Academic journal article Texas International Law Journal

The European Court of Human Rights and Its Recent Case Law

Academic journal article Texas International Law Journal

The European Court of Human Rights and Its Recent Case Law

Article excerpt


It is a great honor for me to participate in this Symposium on behalf of the European Court of Human Rights. Judge Luzius Wildhaber, the President of our Court, was unable to attend the meeting and has asked me to convey his best greetings to all of the participants and organizers.

The European Court of Human Rights (ECHR) is the oldest international court in the field of the protection of human rights. The Court was created under the Convention for the Protection of Human Rights and Fundamental Freedoms, better known as the European Convention on Human Rights,1 which was signed in Rome in November 1950 under the aegis and within the framework of the then-new Council of Europe. It was the first international tribunal established, within certain limits, to settle disputes between individuals and defending States. The drafters also envisioned that the Convention would apply to disputes between Member States.

The activity of the Court itself has progressively increased. During the first twenty years starting from 1960,3 most cases were settled by the European Commission of Human Rights and the Committee of Ministers of the Council of Europe.4

Protocol No. 11 to the Convention,5 which entered into force at the end of 1998, represents an important step toward strengthening the judicial character of the Convention machinery. In a few words, the new system has consisted of abolishing the European Commission of Human Rights and the quasi-judicial role of the Committee of Ministers, while transforming the Court into a permanent, full-time judicial body, merging the secretariat of the former Commission and the Registry of the "old" Court. Since the fall of the Berlin Wall, the number of Contracting States has nearly doubled due to the inclusion of East European countries and Russia. The Court is now a very important tribunal with a jurisdiction covering forty-three Contracting States with thirty-seven languages (even if the Court's official languages are only English and French), an area stretching from the Atlantic to the Pacific and from Norway to Malta, and embracing a population of 800 million. The full-time Court, which has forty-one judges and about 120 permanent lawyers, is the largest international Court dealing with human rights in the world.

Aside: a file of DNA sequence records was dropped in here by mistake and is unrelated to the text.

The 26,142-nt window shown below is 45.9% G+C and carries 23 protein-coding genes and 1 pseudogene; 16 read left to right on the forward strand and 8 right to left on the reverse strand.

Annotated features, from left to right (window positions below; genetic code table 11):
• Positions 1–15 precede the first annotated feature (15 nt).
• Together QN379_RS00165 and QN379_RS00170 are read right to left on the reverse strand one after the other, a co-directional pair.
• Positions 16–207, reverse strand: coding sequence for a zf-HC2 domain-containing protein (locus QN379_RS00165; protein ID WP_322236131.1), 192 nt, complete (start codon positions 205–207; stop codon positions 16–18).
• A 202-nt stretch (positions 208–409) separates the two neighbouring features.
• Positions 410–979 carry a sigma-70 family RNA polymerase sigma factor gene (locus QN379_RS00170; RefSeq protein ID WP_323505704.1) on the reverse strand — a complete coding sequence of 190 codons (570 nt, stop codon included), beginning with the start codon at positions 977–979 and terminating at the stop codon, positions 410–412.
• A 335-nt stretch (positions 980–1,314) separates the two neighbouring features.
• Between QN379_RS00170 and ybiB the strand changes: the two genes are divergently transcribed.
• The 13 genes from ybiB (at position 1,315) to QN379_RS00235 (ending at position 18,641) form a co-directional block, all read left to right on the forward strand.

One of the main challenges that the Court faces is dealing with an ever-growing case load while at the same time keeping the high standard of quality set by the "old" Court. Regarding the workload, I can give a few figures: in 2001, about 800 judgments were delivered, and 8000 to 9000 decisions were adopted that turned down applications as inadmissible or struck them out of the docket. However, during the same year, more than 13,000 new applications were registered. Put simply, the backlog has continued to grow. Our hope is first to stop this increase and, then, in the long run, to reduce the backlog. I will come back to the problems of the future, and the ways of solving them, at the end of my presentation.


I would now like to explain more precisely the rights and freedoms that the Court is in charge of protecting before giving some examples of important recent judgments.

The role of the Court is dedicated to the protection of a number of rights that are listed in the Convention and its Protocols. Being a system based on a set of international treaties, the Contracting States themselves have undertaken commitments, and the scope of the Court is to ensure the observance of those commitments, as is clear from Article 19 of the Convention.6 In other words, the well-known principle of subsidiarity applies insofar as the Court has always considered its role as subsidiary. I quote the Handyside judgment of 1976 (§48):

The Court points out that the machinery of protection established by the Convention is subsidiary to the national systems safeguarding human rights (judgment of 23 July 1968 on the merits of the 'Belgian Linguistic' case, Series A n. …

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